1 13 Karl Malone^ PF  United States Utah Jazz Louisiana Tech (Jr.)
1 14 Alfredrick Hughes SG  United States San Antonio Spurs Loyola (IL) (Sr.)
1 15 Blair Rasmussen C  United States Denver Nuggets (from Portland) Oregon (Sr.)
1 16 Bill Wennington C  Canada Dallas Mavericks (from New Jersey) St. John's (Sr.)
1 17 Uwe Blab C  West Germany Dallas Mavericks Indiana (Sr.)
1 18 Joe Dumars^ SG  United States Detroit Pistons McNeese State (Sr.)
1 19 Steve Harris SG  United States Houston Rockets Tulsa (Sr.)
1 20 Sam Vincent SG  United States Boston Celtics (from Denver via Dallas) Michigan State (Sr.)
1 21 Terry Catledge PF  United States Philadelphia 76ers South Alabama (Sr.)
1 22 Jerry Reynolds G/F  United States Milwaukee Bucks LSU (Jr.)
1 23 A. C. Green+ SF/PF  United States Los Angeles Lakers Oregon State (Sr.)
1 24 Terry Porter+ PG  United States Portland Trail Blazers (from Boston via Dallas) Wisconsin–Stevens Point (Sr.)
2 25 Mike Smrek C  Canada Portland Trail Blazers Canisius (Sr.)
2 26 Bill Martin F  United States Indiana Pacers Georgetown (Sr.)
2 27 Dwayne McClain SG  United States Indiana Pacers Villanova (Sr.)
2 28 Ken Johnson F  United States Chicago Bulls Michigan State (Sr.)
2 29 Mike Brittain C  United States San Antonio Spurs South Carolina (Sr.)
2 30 Calvin Duncan# G  United States Cleveland Cavaliers VCU (Sr.)
2 31 Manute Bol C  Sudan Washington Bullets Bridgeport (Fr.)
2 32 Nick Vanos C  United States Phoenix Suns Santa Clara (Sr.)
2 33 Greg Stokes F/C  United States Philadelphia 76ers Iowa (Sr.)
2 34 Aubrey Sherrod# SG  United States Chicago Bulls Wichita State (Sr.)
2 35 Tyrone Corbin SF/PF  United States San Antonio Spurs DePaul (Sr.)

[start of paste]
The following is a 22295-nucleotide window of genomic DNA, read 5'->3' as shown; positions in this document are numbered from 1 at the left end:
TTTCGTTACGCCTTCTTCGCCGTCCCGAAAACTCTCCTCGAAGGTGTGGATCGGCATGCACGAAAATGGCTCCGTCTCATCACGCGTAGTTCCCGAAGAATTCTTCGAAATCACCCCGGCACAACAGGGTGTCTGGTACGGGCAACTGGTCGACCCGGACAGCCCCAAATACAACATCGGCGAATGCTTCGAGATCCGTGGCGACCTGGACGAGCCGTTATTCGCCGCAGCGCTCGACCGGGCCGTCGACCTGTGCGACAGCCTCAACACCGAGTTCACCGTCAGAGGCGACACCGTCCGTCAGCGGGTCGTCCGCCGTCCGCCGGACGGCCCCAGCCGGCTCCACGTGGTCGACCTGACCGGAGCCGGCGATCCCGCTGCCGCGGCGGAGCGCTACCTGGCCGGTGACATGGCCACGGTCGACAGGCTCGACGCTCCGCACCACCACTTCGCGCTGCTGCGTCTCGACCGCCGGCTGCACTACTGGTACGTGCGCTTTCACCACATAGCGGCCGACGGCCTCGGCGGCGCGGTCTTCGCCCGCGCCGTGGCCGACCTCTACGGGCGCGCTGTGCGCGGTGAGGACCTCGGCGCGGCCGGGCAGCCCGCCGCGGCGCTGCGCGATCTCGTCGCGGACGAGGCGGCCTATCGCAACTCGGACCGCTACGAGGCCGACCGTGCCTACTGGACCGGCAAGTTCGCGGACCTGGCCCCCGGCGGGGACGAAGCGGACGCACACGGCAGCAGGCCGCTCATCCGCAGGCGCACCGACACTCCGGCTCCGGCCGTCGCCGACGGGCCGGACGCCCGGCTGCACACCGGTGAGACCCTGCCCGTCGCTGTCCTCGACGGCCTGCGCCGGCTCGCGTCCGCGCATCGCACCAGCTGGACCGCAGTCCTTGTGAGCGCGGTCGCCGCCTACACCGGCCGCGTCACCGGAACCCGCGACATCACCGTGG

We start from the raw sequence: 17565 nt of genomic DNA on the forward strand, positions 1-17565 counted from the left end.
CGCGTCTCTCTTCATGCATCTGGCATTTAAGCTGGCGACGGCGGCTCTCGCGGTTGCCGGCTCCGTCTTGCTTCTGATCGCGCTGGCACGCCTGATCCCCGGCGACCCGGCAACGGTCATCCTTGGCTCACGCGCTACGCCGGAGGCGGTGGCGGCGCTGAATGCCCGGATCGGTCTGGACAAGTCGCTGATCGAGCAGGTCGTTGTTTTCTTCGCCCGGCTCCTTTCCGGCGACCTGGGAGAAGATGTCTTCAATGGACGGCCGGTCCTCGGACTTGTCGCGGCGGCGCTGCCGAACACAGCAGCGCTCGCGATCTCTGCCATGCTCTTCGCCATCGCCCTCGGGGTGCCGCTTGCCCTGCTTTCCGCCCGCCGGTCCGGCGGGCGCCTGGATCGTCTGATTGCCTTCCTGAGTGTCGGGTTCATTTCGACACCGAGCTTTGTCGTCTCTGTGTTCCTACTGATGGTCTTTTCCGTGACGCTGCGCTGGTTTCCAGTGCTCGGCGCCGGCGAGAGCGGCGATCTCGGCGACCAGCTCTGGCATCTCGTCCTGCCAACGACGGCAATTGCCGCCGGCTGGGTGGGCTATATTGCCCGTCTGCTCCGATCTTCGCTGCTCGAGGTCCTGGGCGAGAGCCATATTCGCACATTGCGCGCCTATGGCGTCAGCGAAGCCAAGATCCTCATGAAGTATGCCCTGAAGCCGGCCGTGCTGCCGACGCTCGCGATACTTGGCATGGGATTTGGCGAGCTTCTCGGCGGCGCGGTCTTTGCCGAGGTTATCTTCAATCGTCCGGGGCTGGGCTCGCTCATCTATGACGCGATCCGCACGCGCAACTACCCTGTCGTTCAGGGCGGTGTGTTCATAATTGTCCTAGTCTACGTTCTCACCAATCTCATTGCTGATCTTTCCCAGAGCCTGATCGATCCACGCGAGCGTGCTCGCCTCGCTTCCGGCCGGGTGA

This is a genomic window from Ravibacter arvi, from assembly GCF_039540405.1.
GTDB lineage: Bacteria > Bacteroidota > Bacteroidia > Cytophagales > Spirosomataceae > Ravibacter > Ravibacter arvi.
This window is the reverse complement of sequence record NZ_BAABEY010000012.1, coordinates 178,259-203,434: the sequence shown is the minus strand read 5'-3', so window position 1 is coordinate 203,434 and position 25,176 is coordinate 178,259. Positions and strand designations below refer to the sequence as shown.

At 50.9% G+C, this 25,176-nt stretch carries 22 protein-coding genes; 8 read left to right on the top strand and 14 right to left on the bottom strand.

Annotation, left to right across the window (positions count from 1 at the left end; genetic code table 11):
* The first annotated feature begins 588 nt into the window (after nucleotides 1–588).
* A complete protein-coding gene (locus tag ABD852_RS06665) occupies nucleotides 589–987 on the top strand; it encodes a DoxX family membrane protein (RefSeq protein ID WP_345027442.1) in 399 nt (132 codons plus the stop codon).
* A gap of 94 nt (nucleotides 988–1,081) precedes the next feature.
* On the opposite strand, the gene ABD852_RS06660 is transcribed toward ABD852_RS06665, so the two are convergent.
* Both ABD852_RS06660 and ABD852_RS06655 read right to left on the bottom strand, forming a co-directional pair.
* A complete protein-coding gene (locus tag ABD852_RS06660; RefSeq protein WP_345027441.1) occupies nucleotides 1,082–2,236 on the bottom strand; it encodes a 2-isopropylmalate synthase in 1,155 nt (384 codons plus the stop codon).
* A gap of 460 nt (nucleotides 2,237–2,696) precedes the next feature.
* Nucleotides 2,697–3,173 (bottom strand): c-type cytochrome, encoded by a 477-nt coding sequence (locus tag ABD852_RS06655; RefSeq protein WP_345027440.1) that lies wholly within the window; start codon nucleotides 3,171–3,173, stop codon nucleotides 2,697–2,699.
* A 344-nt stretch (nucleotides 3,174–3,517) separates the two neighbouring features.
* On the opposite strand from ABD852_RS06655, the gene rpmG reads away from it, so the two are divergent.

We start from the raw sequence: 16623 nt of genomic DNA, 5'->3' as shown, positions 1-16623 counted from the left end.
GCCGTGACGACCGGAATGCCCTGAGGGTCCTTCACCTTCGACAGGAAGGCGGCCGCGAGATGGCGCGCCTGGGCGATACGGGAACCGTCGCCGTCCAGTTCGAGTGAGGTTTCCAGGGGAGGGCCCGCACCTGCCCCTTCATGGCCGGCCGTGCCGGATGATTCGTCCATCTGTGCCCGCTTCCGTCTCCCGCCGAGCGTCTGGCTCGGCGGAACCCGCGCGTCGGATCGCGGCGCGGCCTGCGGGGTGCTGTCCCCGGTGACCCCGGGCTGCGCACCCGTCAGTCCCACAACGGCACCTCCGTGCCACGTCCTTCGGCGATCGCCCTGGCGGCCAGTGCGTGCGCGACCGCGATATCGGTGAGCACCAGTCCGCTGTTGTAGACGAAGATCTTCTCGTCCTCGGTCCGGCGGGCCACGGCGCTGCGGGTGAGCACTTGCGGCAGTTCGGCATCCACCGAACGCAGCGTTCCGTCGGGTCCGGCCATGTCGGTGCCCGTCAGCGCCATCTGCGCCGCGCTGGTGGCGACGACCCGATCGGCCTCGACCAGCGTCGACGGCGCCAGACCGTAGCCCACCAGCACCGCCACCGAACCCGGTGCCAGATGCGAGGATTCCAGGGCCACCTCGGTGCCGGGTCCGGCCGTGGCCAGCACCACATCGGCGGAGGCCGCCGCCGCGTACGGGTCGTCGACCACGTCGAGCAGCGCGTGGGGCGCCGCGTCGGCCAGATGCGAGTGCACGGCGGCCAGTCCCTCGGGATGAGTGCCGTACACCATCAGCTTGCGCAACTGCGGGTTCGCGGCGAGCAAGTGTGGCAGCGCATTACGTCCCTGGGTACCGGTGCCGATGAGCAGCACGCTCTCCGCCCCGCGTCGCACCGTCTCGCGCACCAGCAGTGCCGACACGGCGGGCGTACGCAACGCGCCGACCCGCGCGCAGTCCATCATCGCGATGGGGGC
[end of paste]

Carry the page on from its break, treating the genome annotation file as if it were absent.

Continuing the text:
2 36 Yvon Joseph C  Haiti New Jersey Nets Georgia Tech (Sr.)
2 37 Carey Scurry F  United States Utah Jazz LIU Brooklyn (Sr.)
2 38 Fernando Martín PF  Spain New Jersey Nets Real Madrid (Spain)
2 39 George Montgomery# F  United States Portland Trail Blazers Illinois (Sr.)
2 40 Mark Acres F/C  United States Dallas Mavericks Oral Roberts (Sr.)
2 41 Lorenzo Charles PF  United States Atlanta Hawks NC State (Sr.)
2 42 Bobby Lee Hurt# C/F  United States Golden State Warriors Alabama (Sr.)
2 43 Barry Stevens G/F  United States Denver Nuggets Iowa State (Sr.)
2 44 Voise Winters SG  United States Philadelphia 76ers Bradley (Sr.)
2 45 John "Hot Rod" Williams PF  United States Cleveland Cavaliers Tulane (Sr.)
2 46 Adrian Branch SF  United States Chicago Bulls (from L.A. Lakers) Maryland (Sr.)
2 47 Gerald Wilkins SG  United States New York Knicks (from Boston) Chattanooga (Sr.)

*Further compensation for draft choices previously traded away by Ted Stepien.

Notable post-second round picks

This list includes only players who appeared in at least one NBA game but were not selected in the first or second rounds of the 1985 NBA draft.[3][4]

Round Pick Player Pos. Nationality Team School/club team
3 49 Brad Wright PF  United States Golden State Warriors UCLA (Sr.)